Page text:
The clean air package aims to substantially reduce air pollution across the EU. The proposed strategy sets out objectives for reducing the health and environmental impacts of air pollution by 2030, and contains legislative proposals to implement stricter standards for emissions and air pollution.
The package was published by the Commission on 18 December 2013, and consists of a communication on the 'clean air programme for Europe', plus three legislative proposals on emissions and air pollution.
By 2030, compared to the current situation, measures under the clean air package are estimated to:
Poor air quality has a negative impact on our quality of life. It causes many health issues, such as asthma and cardiovascular problems. This in turn results in lost working days due to ill health, and higher costs for healthcare services, especially for children and the elderly.
Health problems linked to poor air quality are particularly bad in built-up urban areas, where air quality is generally lower. Poor air quality is also the number one cause of premature death across the EU, and actually has a higher impact than road traffic accidents. In addition to the damaging effects on human health, poor air quality also damages ecosystems.
Implementing the clean air package would result in improved air quality for all EU citizens, and lower healthcare costs for governments. The proposals would also benefit industry, as measures to reduce air pollution should boost innovation and enhance EU competitiveness in the field of green technology.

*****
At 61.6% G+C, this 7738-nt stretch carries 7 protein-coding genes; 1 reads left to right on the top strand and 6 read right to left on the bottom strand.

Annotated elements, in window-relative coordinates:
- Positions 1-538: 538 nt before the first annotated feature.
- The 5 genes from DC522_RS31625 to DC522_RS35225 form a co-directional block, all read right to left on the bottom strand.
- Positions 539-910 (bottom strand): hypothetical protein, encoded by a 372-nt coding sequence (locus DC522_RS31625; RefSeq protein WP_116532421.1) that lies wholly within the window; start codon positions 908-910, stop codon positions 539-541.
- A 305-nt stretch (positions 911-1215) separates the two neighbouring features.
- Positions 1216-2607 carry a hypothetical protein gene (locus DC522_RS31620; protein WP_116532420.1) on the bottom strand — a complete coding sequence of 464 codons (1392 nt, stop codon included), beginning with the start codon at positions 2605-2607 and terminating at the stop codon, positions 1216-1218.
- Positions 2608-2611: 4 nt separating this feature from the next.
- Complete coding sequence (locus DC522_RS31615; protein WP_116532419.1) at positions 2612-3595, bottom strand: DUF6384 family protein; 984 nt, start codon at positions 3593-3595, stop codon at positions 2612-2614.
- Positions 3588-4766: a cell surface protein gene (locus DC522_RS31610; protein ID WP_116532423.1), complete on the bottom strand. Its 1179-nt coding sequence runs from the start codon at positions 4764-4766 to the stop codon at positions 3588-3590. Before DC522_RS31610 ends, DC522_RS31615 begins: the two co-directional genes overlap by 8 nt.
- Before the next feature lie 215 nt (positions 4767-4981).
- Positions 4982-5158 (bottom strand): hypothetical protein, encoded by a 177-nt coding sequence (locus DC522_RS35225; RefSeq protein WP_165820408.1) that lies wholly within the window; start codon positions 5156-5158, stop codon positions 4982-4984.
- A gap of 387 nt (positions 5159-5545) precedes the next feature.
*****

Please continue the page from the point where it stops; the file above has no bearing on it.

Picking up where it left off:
The clean air package is made up of several elements:
The Council usually decides together with the European Parliament, through the ordinary legislative procedure. In some specific areas, it uses the consent or consultation procedure, where the Parliament's role is limited.
The Commission communication on the clean air programme was submitted to the Council on 20 December 2013. The Commission also presented the programme to the Council, together with the accompanying legislative proposals, at a meeting of the Environment Council on 3 March 2014.
Two elements of the clean air package fall under the ordinary legislative procedure - the proposal to modify national emission ceilings, and the proposal on medium-sized combustion plants. On these two legislative proposals, the Council therefore co-legislates with the European Parliament.
The Council has recently adopted the directive on medium-sized combustion plants in December 2015. General approach was reached on the NEC directive on national emission ceilings and is waiting for the Parliament's decision.
The proposal on the Gothenburg Protocol requires a Council decision. The European Parliament therefore must give its consent once the Council wishes to adopt the legislative proposal.